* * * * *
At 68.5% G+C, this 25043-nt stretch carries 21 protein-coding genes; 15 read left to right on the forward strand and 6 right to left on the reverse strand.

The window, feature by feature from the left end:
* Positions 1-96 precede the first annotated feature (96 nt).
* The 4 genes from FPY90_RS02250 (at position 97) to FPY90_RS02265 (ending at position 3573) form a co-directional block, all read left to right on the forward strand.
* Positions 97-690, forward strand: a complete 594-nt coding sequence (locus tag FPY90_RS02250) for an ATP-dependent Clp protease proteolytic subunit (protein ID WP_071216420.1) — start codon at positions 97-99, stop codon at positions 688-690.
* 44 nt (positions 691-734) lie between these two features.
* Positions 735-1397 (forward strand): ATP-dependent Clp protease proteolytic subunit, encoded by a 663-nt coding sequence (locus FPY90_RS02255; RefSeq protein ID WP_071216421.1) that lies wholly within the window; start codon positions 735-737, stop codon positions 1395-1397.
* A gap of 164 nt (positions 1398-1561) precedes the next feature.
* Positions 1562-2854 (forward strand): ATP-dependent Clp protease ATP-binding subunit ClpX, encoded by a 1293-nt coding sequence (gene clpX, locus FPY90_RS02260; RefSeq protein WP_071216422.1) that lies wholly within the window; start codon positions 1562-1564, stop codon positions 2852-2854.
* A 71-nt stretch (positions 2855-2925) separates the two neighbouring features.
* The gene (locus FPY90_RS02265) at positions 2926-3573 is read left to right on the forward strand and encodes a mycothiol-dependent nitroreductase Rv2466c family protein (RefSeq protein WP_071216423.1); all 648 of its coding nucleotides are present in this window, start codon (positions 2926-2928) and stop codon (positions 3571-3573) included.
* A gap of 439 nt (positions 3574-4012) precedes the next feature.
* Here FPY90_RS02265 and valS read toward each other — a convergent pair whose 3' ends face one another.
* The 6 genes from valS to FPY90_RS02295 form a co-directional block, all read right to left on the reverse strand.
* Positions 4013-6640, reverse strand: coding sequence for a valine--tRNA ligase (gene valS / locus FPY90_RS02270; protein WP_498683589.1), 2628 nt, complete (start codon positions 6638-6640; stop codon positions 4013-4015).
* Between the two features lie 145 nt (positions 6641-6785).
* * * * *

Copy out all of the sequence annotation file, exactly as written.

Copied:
At 68.5% G+C, this 25043-nt stretch carries 21 protein-coding genes; 15 read left to right on the forward strand and 6 right to left on the reverse strand.

The window, feature by feature from the left end:
* Positions 1-96 precede the first annotated feature (96 nt).
* The 4 genes from FPY90_RS02250 (at position 97) to FPY90_RS02265 (ending at position 3573) form a co-directional block, all read left to right on the forward strand.
* Positions 97-690, forward strand: a complete 594-nt coding sequence (locus tag FPY90_RS02250) for an ATP-dependent Clp protease proteolytic subunit (protein ID WP_071216420.1) — start codon at positions 97-99, stop codon at positions 688-690.
* 44 nt (positions 691-734) lie between these two features.
* Positions 735-1397 (forward strand): ATP-dependent Clp protease proteolytic subunit, encoded by a 663-nt coding sequence (locus FPY90_RS02255; RefSeq protein ID WP_071216421.1) that lies wholly within the window; start codon positions 735-737, stop codon positions 1395-1397.
* A gap of 164 nt (positions 1398-1561) precedes the next feature.
* Positions 1562-2854 (forward strand): ATP-dependent Clp protease ATP-binding subunit ClpX, encoded by a 1293-nt coding sequence (gene clpX, locus FPY90_RS02260; RefSeq protein WP_071216422.1) that lies wholly within the window; start codon positions 1562-1564, stop codon positions 2852-2854.
* A 71-nt stretch (positions 2855-2925) separates the two neighbouring features.
* The gene (locus FPY90_RS02265) at positions 2926-3573 is read left to right on the forward strand and encodes a mycothiol-dependent nitroreductase Rv2466c family protein (RefSeq protein WP_071216423.1); all 648 of its coding nucleotides are present in this window, start codon (positions 2926-2928) and stop codon (positions 3571-3573) included.
* A gap of 439 nt (positions 3574-4012) precedes the next feature.
* Here FPY90_RS02265 and valS read toward each other — a convergent pair whose 3' ends face one another.
* The 6 genes from valS to FPY90_RS02295 form a co-directional block, all read right to left on the reverse strand.
* Positions 4013-6640, reverse strand: coding sequence for a valine--tRNA ligase (gene valS / locus FPY90_RS02270; protein WP_498683589.1), 2628 nt, complete (start codon positions 6638-6640; stop codon positions 4013-4015).
* Between the two features lie 145 nt (positions 6641-6785).